“I’m a citizen politician,” said Tom Wolf Wednesday afternoon in the Yorktowne Hotel during our one-on-one interview. “So this is new for me.”
It’ll be new and not easy. If Wolf was anticipating a honeymoon, he learned Wednesday it’s already over.
In the morning, outgoing Pennsylvania Budget Secretary Charles Zogby announced a grim mid-year financial outlook.
“I would say we’re probably in the zone of looking at a $2 billion planning deficit,” Zogby told reporters during a budget briefing at the Capitol.
In the afternoon, Wolf told reporters he’s not only being left with a $2 billion hole, but the commonwealth’s cupboards are also bare. He called it unacceptable and wants everyone to know it not of his doing.
“I am inheriting a problem, a big problem,” Wolf said.
Zogby had little sympathy for the incoming administration’s plight and basically said it’s all part of sitting in the big chair.
“The dynamic that the new governor is gonna be walking into is no different than the dynamic that has faced this governor (Corbett) each of the last four years,” Zogby said.
But that’s history.
Wolf sat down with me to talk about the future. He feels he has a mandate to increase funding for schools and slap a five-percent extraction tax on Marcellus Shale drillers. He says don’t worry, he’s a businessman, and he understands the dangers of overtaxing businesses. He insists he won’t.
“There’s nothing worse for the business community than an under-provision of public goods,” Wolf said. “If we don’t have an educated workforce we’re not gonna have a strong economy. If we don’t have good infrastructure, transportation and communications, we’re not gonna have a strong economy.”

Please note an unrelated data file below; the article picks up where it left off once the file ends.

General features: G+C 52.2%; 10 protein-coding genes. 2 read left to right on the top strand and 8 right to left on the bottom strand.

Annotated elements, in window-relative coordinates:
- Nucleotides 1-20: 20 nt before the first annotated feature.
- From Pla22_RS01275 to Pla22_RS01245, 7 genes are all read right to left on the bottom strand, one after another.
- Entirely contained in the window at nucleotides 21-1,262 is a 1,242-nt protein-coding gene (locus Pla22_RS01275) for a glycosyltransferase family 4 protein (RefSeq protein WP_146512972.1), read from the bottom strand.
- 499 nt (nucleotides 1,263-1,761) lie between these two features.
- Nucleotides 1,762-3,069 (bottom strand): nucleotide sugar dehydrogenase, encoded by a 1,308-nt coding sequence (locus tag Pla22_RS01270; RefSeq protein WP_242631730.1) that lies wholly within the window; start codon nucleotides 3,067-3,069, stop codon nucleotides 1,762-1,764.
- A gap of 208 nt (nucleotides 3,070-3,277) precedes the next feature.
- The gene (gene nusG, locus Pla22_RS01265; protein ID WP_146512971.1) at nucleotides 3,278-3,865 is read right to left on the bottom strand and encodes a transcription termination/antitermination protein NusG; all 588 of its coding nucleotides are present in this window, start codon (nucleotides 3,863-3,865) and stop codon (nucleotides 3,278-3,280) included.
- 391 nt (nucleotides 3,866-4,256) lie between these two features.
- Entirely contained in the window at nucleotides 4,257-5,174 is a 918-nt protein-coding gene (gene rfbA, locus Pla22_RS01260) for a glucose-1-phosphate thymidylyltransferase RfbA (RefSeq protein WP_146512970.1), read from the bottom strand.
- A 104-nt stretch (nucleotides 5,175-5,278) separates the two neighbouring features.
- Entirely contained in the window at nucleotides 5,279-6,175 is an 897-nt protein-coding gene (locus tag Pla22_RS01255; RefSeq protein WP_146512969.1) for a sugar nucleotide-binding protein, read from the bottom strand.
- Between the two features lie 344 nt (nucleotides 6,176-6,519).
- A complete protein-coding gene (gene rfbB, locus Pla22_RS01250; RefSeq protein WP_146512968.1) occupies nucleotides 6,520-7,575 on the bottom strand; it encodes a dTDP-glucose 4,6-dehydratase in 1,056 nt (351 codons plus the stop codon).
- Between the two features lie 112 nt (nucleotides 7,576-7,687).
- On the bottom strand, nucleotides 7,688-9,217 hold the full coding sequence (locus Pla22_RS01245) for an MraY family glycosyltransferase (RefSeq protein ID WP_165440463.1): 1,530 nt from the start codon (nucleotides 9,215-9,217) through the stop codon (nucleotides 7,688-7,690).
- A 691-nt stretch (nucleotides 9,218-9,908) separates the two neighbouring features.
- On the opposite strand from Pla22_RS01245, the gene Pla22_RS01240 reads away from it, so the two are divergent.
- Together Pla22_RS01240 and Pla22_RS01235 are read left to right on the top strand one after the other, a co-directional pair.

But how will the incoming democrat get anything accomplished with a deeply conservative legislature that now seems resistant to a drilling tax?
“You’re suggesting I’m gonna have to deal with different people, with different ideas about how we proceed. That’s what I’ve done all my life in many different contexts. That’s the way the world works.”
There’s talk at the Capitol that the republican legislature will try to push through a GOP agenda (liquor privatization, pension reform, paycheck protection) between now and Corbett’s departure. Wolf hopes not.
“I take office January 20th and between now and then the governor’s gonna be in a position to do a lot of things,” Wolf said. “I would just ask him and his administration to hold off and let me make these decisions.”
Wolf has made a decision about his trademark Jeep. He plans to keep it as his official car though a state trooper is required to drive. He’ll need to drive stick because the Jeep has a manual transmission.
“If I need more people in the car than two, however, the Jeep Wrangler is a little tight in the back seat so we’ll need an additional car,” Wolf said.
Wolf says job one will be an ethics edict to address the mistrust Pennsylvanians have in their government. He’s already made transition employees sign a gift ban document and says it’ll become permanent when he takes office. He promises to lead by example when it comes to integrity.
He’ll also donate his salary to charity or back to the treasury. This new style politician is promising to create a new atmosphere in Harrisburg.
What does he expect after a year in office?
Wolf says a balanced budget, more money for schools, and expanded Medicaid.
Then he paints a broader picture, “I want a Pennsylvania that’s actually getting into its stride. I want a Pennsylvania where jobs are being created, where schools are functioning, not just in some zip codes but in every zip code. I want a Pennsylvania that lives up to the expectations we all ought to have. This is a great state.”
Can this self-proclaimed citizen politician succeed where more seasoned politicians have failed? We’re about to find out.